Our results build on earlier work investigating shore crab appearance, which demonstrated phenotype-environment associations between carapace patterns and habitat at multiple spatial scales2,8,9,41. Previous work also showed that crabs from more uniform habitats exhibited less carapace patterning than crabs from heterogeneous habitats. The prominent markings found on some crabs, which tend to arise at the body margins, have also been suggested to provide disruptive camouflage2. Our study also ties in with other recent work, showing that with ontogeny, crabs tend to adopt more uniform dark-green appearances, closer to mudflat backgrounds, and that this translates into a survival advantage42. Overall, shore crabs therefore appear to utilise strategies that are well suited to the environments in which they live. Next, experiments are needed to test the effectiveness of disruptive edges on the survival (or predator detection) of shore crabs. This is non-trivial, however, since the changing nature of the environment (due to tides, waves, weather) makes experiments based on model prey (e.g. made of Plasticine) challenging to design robust yet visually accurate prey and record predation events, as well as targeting the wide diversity of predatory taxa.

Our work demonstrates how the presence and likely utility of different camouflage markings depends on the visual environment. While this is often discussed12,18,43, little work has tested such ideas, especially in natural systems. In uniform environments, a close match to large areas of the background is possible since there is also no ambiguity over the best colour or pattern to match. In low contrast invariable habitats, disruption involving high contrast non-matching markings may actually give an individual away. In contrast, in highly variable backgrounds while it may be possible for different individual phenotypes to match different patches44, or for animals to adopt generalist or ‘compromise’ camouflage strategies that match no background perfectly but several to some degree45,46, it may sometimes still be better to match the most common substrate47. Alternatively, as we demonstrate here, another approach is to focus on using disruptive camouflage, which may provide a better route to concealment irrespective of the specific background patches encountered18,26. In addition, the visually complex nature of the rock pool environment likely offers further protection independent of background matching, since high background complexity is known to facilitate camouflage48,49.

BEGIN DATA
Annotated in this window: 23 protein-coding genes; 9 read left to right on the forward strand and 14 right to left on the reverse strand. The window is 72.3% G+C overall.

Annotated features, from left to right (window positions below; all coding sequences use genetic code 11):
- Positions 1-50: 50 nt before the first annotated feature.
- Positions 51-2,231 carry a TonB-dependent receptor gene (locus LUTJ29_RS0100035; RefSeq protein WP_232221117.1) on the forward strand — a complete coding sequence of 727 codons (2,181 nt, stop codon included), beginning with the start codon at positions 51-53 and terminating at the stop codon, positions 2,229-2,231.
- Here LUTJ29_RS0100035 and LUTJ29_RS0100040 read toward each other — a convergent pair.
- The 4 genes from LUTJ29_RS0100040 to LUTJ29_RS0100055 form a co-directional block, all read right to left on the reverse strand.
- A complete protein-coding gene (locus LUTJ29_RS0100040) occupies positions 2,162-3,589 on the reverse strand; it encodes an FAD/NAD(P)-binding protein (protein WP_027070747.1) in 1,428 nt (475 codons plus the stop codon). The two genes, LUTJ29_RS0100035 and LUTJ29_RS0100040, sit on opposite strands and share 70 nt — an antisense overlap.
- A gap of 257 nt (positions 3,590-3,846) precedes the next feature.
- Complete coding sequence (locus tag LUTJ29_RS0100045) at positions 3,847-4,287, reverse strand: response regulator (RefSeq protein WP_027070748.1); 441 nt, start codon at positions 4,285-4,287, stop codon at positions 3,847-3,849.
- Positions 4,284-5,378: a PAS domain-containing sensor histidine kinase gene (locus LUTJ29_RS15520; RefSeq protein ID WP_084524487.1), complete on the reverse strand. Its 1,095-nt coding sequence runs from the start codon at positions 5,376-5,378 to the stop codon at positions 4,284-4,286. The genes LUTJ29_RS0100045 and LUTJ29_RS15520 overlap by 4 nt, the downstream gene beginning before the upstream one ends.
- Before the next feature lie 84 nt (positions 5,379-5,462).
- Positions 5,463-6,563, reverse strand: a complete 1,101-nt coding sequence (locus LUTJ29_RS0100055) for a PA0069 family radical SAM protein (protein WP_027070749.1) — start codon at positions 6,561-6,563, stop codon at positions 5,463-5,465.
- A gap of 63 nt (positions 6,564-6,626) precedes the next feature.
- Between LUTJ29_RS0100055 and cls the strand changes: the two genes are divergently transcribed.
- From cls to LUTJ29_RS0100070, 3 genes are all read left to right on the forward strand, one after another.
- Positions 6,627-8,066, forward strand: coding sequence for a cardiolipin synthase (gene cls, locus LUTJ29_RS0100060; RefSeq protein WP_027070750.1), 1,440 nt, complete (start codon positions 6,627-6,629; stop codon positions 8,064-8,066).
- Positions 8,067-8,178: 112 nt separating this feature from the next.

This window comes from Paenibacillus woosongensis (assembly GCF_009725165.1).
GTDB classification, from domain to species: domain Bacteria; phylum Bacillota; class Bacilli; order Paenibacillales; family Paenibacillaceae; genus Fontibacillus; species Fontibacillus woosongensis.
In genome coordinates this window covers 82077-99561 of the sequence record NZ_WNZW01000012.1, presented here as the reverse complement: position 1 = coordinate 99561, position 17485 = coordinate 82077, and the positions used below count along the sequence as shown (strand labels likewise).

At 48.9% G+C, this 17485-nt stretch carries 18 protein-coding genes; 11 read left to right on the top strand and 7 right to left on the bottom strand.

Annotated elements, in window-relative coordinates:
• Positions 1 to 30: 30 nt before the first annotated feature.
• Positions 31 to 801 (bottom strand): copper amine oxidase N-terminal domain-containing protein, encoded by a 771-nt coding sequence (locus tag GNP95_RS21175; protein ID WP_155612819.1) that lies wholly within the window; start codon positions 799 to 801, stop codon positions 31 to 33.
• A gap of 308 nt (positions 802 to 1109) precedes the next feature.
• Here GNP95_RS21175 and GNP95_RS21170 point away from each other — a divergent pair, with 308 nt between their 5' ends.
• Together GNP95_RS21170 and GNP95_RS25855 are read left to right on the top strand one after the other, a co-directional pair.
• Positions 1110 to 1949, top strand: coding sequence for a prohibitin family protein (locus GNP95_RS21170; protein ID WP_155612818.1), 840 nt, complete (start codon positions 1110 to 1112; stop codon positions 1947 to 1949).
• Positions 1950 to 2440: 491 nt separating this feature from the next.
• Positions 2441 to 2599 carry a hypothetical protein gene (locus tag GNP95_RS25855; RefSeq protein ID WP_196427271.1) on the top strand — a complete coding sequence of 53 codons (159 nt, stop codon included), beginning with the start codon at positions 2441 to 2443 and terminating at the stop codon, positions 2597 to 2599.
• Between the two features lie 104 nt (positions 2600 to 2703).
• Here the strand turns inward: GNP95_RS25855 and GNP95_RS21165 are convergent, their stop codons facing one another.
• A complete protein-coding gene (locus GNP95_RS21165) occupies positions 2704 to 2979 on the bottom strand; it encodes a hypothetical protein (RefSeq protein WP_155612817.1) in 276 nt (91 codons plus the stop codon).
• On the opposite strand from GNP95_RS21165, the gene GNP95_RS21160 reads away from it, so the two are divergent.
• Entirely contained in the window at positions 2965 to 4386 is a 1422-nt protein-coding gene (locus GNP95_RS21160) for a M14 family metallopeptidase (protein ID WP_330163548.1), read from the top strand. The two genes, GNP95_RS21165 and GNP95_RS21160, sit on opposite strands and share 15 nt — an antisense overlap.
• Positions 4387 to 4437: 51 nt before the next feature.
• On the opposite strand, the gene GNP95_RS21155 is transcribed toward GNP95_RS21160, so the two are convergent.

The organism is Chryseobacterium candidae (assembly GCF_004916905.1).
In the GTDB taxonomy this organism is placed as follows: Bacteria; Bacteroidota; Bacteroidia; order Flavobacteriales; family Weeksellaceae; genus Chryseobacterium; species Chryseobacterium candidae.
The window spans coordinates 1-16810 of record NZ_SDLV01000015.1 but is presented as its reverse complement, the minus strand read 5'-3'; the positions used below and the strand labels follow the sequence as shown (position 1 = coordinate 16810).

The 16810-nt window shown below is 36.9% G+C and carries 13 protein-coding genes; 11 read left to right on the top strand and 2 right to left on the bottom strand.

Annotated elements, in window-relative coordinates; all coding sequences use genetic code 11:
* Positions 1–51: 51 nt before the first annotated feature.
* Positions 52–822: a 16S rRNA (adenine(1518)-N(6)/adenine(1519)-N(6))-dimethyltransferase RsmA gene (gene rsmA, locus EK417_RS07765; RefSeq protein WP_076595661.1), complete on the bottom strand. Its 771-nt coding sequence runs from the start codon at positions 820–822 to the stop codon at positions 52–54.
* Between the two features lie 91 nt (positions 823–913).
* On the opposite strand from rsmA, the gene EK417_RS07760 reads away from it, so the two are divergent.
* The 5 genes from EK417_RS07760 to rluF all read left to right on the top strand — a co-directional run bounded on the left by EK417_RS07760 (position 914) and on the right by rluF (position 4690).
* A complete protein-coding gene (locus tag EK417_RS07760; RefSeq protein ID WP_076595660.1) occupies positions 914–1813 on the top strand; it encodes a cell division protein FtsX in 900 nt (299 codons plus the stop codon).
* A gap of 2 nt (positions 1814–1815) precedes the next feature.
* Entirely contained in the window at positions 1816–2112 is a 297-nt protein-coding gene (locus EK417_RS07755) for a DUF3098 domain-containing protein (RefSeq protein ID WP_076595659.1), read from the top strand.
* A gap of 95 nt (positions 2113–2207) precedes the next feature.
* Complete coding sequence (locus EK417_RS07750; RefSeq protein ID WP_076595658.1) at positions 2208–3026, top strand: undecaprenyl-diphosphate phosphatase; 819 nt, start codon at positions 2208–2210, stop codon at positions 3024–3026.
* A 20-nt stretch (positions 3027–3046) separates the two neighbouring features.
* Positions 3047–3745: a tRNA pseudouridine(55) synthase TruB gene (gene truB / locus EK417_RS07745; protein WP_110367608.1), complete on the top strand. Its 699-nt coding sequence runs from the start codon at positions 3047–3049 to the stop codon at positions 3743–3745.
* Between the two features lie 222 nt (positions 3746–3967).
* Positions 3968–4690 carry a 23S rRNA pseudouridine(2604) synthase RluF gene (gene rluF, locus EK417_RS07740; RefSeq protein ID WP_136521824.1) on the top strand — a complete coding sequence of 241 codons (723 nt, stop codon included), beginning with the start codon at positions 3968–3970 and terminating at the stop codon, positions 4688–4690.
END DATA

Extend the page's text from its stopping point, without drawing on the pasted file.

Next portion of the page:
Disruption is widely considered to work best alongside background matching30,32, though there is evidence that to an extent it may also work independently and allow camouflage even with relatively mismatched individuals21. Here, we have shown in a natural system, with complex real animal markings and two different background types, that disruption seems to be utilised when background matching is ineffective, and vice versa. Why rock pool crabs had marginally stronger disruptive effects when superimposed onto mudflat backgrounds is unclear, but a possible explanation may be that rock pool crabs seen against homogeneous habitats benefitted from higher levels of differential blending, enabling large parts of the carapace to blend into the background while other aspects stood out3,18. Regardless, this finding provides support that disruptive patterning is a distinct camouflage strategy not fully reliant on matching the background22.